- Plans to build a high-end resort on an undeveloped barrier island now meet Beaufort County's definition of "ecotourism." (Post and Courier)
- Weekly unemployment claims in S.C. dropped for the third week in a row, but the number was still very high, more than 46,000. (Post and Courier)
- Workers at seven South Carolina Publix stores, including one on Johns Island, tested positive for coronavirus, the chain said. (Post and Courier)
- This chart shows the spike in quarterly earnings calls that used the word "unprecedented." The previous high in 2008 can't even compare. (NYT)
- The sharing economy is hurting. Uber and Airbnb said this week they're cutting 14 and 25 percent of their workforce, respectively. (TechCrunch)
Sound smart while working from home
"Hey boss, did you know electricity usage in South Carolina has dropped significantly during the coronavirus pandemic?"
With businesses and schools closed because of the health crisis, demand for electricity has dropped statewide. Santee Cooper and Dominion Energy, two of South Carolina’s largest power providers, saw demand shrink by 8 percent and 9 percent, respectively.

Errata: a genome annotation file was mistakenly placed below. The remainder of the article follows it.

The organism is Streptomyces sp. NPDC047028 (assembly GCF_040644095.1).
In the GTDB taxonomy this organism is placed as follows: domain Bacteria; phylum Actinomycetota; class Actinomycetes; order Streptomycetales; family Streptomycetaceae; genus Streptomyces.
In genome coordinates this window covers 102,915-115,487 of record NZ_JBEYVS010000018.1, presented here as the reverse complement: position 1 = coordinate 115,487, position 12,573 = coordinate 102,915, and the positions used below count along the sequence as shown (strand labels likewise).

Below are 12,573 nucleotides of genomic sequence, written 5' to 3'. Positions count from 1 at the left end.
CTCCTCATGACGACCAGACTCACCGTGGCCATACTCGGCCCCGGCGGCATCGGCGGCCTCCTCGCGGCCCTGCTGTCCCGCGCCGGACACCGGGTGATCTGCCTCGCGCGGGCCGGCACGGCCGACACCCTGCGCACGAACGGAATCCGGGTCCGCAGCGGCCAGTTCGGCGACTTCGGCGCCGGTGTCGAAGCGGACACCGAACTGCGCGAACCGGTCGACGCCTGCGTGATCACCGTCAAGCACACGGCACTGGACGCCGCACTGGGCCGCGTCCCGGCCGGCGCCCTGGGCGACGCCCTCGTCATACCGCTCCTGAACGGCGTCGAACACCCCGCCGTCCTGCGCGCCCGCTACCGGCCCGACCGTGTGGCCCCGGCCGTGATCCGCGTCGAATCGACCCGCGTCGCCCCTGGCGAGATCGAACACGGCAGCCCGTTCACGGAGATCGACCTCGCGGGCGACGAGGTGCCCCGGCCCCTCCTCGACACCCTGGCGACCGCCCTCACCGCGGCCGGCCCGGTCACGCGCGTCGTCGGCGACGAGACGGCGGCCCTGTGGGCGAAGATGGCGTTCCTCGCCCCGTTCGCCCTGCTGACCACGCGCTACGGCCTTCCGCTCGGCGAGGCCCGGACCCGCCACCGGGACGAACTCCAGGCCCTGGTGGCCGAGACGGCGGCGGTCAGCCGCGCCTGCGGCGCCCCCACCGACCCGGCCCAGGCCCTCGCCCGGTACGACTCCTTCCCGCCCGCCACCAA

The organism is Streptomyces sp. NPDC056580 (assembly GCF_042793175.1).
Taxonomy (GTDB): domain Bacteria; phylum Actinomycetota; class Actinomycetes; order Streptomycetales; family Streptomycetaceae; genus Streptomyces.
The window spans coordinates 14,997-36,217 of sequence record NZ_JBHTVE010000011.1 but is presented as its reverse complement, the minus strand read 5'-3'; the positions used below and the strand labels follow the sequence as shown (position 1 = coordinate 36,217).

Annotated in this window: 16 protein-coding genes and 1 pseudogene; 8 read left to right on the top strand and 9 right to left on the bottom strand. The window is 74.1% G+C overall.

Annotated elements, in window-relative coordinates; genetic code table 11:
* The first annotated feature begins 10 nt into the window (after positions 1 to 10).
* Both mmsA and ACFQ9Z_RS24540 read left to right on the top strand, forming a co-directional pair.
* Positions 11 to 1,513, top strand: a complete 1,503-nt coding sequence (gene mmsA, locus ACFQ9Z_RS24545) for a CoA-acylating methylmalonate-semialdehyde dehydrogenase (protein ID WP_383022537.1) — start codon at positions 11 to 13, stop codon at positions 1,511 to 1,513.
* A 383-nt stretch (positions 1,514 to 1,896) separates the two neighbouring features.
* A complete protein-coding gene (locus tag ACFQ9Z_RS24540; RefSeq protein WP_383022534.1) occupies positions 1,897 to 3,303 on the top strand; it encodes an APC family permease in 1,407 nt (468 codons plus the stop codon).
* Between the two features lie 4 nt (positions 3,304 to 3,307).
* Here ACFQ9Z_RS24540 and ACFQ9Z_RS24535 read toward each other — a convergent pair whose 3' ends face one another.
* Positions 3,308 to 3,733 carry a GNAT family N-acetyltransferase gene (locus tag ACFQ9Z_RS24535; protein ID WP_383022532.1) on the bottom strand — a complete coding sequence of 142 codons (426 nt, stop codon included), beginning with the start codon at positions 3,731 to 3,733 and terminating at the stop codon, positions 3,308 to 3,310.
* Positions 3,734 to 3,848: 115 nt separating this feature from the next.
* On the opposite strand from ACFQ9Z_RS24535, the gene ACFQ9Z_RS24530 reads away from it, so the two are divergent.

The increased residential use caused by more people working from home hasn't made up for the power usually required by the businesses that have closed, according to a spokesman for Duke Energy.
Mark Bonsall, the CEO of the state-owned utility Santee Cooper, said they expect to see revenues drop by millions of dollars. If demand remains low, he said his team may need to rethink their long-term energy plan.
This trend has been experienced worldwide. The Washington Post reported last month that New York City saw electricity demand drop as much as 18 percent on weekday morning hour compared to a typical spring day. And in Germany, which is Europe's leading power market, electricity demand is falling, too, Reuters reported yesterday.